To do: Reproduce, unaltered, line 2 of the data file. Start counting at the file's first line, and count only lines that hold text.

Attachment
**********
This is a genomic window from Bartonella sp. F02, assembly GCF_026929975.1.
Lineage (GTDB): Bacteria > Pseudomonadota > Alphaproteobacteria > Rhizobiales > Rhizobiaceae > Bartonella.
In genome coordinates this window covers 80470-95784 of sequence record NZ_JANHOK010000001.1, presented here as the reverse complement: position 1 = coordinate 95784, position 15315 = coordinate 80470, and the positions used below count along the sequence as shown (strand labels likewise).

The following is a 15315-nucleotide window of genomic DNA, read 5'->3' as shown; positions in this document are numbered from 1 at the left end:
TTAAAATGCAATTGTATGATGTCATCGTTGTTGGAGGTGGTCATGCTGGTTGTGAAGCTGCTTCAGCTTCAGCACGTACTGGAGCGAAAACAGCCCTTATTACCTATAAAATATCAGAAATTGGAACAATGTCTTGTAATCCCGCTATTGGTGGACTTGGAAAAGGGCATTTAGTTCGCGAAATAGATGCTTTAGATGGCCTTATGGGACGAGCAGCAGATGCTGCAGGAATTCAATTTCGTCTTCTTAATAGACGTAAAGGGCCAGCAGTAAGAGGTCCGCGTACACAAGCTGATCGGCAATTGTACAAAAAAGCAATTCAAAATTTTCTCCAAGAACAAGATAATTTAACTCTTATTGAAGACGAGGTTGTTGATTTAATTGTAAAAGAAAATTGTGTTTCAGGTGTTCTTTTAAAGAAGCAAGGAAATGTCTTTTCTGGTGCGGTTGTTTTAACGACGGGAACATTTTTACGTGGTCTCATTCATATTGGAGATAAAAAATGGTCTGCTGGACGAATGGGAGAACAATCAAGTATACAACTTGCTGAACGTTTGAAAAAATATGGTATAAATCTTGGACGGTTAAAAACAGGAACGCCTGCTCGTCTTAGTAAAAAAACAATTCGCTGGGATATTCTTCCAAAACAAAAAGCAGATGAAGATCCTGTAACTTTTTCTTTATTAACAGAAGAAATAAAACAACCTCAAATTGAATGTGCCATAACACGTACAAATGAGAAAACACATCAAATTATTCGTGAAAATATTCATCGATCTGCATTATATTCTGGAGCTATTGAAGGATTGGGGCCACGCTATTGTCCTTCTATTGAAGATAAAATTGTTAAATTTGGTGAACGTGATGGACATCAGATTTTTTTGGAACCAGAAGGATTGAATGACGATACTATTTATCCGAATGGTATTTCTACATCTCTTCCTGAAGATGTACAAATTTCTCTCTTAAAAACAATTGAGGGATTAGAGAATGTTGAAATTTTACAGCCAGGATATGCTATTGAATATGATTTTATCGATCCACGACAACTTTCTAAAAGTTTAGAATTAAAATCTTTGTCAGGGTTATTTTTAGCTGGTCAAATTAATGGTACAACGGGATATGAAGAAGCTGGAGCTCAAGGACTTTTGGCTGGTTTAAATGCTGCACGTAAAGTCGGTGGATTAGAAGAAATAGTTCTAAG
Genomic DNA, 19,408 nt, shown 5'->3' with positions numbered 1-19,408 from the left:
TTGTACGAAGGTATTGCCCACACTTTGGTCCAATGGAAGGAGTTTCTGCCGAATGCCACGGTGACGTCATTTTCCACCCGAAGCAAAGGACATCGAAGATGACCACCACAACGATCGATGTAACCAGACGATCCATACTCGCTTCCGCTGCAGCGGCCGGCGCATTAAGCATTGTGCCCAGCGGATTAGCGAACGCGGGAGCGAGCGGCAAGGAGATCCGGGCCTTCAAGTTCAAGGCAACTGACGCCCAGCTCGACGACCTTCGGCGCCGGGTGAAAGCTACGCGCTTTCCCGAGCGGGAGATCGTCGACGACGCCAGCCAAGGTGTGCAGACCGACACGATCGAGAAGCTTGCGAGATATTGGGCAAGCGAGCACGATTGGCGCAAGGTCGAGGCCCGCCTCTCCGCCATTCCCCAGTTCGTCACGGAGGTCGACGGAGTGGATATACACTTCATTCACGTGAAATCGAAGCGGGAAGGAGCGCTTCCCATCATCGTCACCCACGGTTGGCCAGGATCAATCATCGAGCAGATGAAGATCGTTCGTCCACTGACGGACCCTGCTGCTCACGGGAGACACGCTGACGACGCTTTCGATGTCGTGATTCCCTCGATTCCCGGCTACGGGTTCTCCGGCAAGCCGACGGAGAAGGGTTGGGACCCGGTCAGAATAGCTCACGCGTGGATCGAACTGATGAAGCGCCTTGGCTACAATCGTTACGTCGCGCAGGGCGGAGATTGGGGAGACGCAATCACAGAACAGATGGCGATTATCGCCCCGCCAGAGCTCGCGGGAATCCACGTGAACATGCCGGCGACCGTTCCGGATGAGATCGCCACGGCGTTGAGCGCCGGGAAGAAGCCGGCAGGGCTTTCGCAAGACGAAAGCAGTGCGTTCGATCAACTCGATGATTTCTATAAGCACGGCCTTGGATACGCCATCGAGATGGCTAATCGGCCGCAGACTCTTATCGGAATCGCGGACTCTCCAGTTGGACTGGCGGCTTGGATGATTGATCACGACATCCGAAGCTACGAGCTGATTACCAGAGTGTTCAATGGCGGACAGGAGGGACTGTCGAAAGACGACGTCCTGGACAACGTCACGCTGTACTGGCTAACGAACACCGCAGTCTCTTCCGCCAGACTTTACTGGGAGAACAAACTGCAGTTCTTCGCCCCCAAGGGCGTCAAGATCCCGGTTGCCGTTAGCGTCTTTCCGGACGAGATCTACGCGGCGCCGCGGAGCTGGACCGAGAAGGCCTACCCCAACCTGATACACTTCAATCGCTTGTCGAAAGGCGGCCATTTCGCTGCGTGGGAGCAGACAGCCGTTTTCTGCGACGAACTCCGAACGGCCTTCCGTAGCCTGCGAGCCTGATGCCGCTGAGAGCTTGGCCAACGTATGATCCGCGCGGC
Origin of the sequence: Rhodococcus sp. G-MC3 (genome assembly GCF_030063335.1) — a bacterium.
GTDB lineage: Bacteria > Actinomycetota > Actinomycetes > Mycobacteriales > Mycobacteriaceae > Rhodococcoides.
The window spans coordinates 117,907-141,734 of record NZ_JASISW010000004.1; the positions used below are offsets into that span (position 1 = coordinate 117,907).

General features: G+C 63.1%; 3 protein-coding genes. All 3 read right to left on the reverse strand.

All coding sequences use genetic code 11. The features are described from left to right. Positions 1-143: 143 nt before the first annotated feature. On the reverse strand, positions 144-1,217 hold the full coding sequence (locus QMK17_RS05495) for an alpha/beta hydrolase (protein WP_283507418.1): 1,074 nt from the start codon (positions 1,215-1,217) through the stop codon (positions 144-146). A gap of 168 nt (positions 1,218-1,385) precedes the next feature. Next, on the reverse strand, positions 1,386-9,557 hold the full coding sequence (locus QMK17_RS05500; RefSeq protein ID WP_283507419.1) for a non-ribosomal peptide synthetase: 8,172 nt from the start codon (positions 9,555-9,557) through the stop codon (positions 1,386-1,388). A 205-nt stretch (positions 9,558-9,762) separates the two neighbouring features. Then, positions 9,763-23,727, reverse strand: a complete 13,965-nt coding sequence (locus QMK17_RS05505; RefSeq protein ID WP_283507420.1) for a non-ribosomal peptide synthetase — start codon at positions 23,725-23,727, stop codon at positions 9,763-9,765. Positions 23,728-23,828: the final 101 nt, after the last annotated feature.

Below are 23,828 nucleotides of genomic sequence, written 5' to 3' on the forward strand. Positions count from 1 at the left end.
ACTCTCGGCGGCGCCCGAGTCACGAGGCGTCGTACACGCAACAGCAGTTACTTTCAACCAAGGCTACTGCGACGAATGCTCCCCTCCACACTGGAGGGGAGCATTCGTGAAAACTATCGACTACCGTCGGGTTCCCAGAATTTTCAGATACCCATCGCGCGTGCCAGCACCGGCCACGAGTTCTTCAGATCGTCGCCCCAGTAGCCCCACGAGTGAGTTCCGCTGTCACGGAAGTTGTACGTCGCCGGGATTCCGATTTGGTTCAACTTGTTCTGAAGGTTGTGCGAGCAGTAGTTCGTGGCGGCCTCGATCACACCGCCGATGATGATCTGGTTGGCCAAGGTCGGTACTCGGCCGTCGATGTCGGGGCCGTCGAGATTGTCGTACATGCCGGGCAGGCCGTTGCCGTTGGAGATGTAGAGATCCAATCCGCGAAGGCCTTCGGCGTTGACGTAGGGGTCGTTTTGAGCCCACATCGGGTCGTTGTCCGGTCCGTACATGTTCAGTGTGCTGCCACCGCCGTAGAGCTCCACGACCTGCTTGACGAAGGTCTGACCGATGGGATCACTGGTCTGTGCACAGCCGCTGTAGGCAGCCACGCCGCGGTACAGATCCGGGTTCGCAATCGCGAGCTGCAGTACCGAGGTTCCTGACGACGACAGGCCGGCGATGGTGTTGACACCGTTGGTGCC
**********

Lineage (GTDB): Bacteria > Pseudomonadota > Alphaproteobacteria > Rhizobiales > Rhizobiaceae > Bartonella.